Indeed, the times of the solstices and equinoxes were four of the major holidays in the ancient European Neolithic and Bronze Age world. The christians felt obliged to eliminate them from their converts minds which they did by twisting reality, and that was nothing new to them. 

In the course of the research work for a major thesis (M.Sc in archaeology), I was able to reconstruct the calendar of those times. Eight major points emerged. The other four were the quarter days. 

The local meetings--I've been kicked out of them, by suggesting that we listen to minorities and discriminated people when they have a beef with the words we're using to talk about them--the white, young, relatively well-to-do males told me to shut up, that it didn't matter, and that I was impinging on their rights to say whatever they want by suggesting it.

 

I don't go to any more meetings around here. I can't take having to fight for the right to speak just as much as the rest of the males there, rather than taking a backseat. Also, I find them as shallow and nonsensical as any christian group--just choosing another view to hold a seat of power from. It's disappointing, and yes, I think atheists need local family-friendly meeting group--right now it's always young, males, whites, and relatively well-to-do--when I know churches do everything from trips to Chicago to bowling nights.

We do need this, I'm just not the one to implement it--I have a horrible track record of getting anyone to listen to me due to being a feminist and not being attractive at all. Anyone else with an actual chance want to try?

Wow, your local groups suck.  What's wrong with those guys?  My group at least pays attention to the women, when they speak up from their place in the kitchen.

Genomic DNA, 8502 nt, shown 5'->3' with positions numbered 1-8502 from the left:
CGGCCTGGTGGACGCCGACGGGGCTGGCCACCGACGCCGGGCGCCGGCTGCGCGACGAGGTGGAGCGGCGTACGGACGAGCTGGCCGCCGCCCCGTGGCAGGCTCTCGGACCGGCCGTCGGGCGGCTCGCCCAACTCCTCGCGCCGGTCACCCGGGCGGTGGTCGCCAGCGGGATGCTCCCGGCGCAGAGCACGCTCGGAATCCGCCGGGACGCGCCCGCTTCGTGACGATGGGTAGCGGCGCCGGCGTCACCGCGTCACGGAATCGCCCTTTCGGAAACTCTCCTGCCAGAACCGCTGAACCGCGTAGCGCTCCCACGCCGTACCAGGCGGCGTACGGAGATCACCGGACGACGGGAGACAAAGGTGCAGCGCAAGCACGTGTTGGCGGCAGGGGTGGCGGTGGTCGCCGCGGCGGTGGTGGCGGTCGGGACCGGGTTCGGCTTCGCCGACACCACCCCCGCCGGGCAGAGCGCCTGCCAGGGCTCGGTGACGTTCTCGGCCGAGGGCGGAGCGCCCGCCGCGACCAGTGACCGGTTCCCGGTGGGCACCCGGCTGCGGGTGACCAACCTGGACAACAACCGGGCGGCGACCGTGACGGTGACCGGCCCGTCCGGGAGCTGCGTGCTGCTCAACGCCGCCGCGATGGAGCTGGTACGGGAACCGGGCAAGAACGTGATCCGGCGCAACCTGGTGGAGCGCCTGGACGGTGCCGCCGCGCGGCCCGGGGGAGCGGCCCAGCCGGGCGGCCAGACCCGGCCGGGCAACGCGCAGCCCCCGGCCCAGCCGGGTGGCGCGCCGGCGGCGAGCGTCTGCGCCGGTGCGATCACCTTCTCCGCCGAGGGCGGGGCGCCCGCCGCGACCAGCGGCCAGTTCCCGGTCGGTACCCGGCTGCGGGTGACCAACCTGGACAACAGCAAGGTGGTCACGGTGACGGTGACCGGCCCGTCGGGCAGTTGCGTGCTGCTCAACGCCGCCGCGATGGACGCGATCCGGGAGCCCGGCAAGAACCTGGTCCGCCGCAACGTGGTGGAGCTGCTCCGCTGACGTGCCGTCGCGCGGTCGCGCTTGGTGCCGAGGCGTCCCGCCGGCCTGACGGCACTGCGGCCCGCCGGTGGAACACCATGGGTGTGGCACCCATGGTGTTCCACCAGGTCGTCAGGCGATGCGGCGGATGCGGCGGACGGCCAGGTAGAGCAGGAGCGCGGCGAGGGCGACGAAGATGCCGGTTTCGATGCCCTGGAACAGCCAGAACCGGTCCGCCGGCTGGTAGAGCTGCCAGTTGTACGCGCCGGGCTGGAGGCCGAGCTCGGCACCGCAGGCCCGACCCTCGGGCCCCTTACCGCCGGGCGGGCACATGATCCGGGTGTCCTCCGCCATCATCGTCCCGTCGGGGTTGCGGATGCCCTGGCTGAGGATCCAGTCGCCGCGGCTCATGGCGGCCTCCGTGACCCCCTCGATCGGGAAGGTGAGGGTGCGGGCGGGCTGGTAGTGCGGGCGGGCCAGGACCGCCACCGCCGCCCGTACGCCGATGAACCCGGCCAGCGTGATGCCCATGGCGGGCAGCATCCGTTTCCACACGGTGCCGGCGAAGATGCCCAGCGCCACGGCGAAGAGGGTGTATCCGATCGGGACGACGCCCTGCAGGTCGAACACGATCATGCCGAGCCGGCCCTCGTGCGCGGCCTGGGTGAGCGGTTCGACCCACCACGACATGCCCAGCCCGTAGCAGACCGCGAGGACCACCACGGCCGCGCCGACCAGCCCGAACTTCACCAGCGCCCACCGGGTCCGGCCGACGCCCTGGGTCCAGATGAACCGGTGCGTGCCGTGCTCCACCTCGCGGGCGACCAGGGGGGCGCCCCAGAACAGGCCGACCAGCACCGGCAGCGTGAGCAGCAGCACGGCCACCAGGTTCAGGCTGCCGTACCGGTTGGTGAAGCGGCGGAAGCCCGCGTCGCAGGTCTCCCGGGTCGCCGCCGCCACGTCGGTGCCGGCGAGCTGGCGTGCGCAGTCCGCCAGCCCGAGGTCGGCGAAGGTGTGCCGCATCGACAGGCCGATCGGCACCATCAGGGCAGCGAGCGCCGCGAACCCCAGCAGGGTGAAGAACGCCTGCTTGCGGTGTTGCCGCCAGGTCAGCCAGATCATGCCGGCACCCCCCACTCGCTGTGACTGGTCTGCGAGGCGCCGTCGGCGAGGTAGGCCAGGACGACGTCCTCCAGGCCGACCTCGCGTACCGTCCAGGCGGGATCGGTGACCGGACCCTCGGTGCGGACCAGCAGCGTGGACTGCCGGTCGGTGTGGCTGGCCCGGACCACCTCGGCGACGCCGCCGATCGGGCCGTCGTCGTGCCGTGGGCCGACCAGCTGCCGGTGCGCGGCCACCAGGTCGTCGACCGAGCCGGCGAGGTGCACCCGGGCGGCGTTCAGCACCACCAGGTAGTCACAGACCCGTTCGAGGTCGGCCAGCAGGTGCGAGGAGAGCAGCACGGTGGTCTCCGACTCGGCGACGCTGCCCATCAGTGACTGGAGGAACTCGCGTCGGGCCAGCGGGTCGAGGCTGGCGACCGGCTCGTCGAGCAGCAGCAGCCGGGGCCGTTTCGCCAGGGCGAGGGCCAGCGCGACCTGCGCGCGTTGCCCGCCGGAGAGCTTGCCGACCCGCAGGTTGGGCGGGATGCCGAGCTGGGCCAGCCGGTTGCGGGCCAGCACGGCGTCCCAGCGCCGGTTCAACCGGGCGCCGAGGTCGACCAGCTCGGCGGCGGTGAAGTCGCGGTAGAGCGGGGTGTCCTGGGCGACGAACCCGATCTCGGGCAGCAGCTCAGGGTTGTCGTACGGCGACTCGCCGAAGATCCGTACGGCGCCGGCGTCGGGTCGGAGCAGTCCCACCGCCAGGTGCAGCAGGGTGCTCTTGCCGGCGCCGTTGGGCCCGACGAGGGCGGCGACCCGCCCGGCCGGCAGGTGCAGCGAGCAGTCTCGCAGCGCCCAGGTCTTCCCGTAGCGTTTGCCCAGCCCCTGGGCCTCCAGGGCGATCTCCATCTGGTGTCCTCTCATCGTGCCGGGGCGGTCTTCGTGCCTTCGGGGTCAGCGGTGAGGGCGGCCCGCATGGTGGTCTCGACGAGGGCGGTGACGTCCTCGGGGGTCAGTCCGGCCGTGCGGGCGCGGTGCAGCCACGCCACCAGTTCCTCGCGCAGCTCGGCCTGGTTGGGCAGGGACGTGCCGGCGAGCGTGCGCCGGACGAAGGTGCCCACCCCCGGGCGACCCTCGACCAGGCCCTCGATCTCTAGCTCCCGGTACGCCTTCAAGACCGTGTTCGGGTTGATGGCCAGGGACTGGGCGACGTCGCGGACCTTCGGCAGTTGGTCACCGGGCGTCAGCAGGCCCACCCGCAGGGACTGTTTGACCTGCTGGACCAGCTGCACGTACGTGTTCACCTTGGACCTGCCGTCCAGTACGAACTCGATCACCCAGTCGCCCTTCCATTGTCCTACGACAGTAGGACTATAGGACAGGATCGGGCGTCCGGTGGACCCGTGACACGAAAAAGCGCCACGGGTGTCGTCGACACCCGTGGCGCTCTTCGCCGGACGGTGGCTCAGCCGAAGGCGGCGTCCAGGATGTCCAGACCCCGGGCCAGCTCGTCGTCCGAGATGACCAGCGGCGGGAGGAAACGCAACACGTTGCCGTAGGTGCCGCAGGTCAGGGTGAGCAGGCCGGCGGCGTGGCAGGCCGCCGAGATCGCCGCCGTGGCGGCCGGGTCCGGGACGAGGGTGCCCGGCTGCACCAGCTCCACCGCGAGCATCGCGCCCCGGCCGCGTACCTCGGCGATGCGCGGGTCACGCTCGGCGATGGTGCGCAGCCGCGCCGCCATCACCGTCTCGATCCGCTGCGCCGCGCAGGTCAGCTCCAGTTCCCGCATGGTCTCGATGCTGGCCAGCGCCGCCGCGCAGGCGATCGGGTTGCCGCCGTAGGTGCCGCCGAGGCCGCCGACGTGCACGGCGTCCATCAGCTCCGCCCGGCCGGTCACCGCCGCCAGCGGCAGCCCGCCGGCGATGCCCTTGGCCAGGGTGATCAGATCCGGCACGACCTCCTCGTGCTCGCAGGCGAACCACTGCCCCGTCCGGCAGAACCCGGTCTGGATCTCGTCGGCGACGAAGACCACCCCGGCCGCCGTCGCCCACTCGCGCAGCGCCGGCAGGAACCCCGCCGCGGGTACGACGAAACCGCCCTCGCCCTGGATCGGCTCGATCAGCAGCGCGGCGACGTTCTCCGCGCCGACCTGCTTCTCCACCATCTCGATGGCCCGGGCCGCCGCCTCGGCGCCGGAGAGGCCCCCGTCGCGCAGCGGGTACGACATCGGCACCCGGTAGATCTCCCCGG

Basically it's all young college guys who are only interested in attractive girls--they've regularly scared away any of the other girls who either won't date them/aren't pretty enough for them--the gender mix of our group is around 90/10, as well, I'm 'not the face they want', as far as I've seen. They also have zero minorities--it's all whites.

Even when I was there I felt uncomfortable and although I tried to fit in at meetings--I simply didn't. I asked them why there wasn't more diversity in the group and got a shrug in return--they didn't even want to entertain the idea that it was their fault and they might need to change something to attract more people, or at least people other than young white males.

And yeah, they do suck. That's why I don't waste my time on groups anymore if I see the makeup to be mostly white males--I find them to be utterly shallow, conceited, and misogynist but vehemently opposed to the idea that they're being assholes.

After the big throwdown I declared I wasn't going to any more meetings first-then I was told I was an idiot for walking away, as it was important for me to be part of it--then later comments simply said "fine, don't go to any more meetings--it's not like you have any opinions anyways."

 It's very hard to be part of a movement that feels so exclusive, locally--perhaps if there was at least a close mix of genders--40/60, or if every time I went to have a conversation with another girl there wasn't 5 dudes edging me out to talk to her. I'd have liked, as well, for a solitary women's event to be organized--when all of the activities seemed geared towards the guys of the group--Monty Python, etc. There was also the fiasco at the southern atheist meetup where a guy basically talked down to a girl by making a joke at her serious inquiry, then when I disparaged that sort of behavior--I was told that it was none of my business and that I wasn't supposed to read it--as well as I was told off with a fucking internet meme--just so I knew how little I was respected--and no one defended me AT ALL, and that's when I knew--it was pointless being part of the group any longer.

You have to be inclusive of people--you cannot simply chase them away with "IT'S MY RIGHT TO SAY WHATEVER I WANT." or "YOUR OPINION DOES NOT MATTER." as well as many of the people organizing these events need to ask and realize that not everyone is interested in the same things as them--movies are okay, but where is a crafting day or an evolutionist poetry meetup or a festivus party?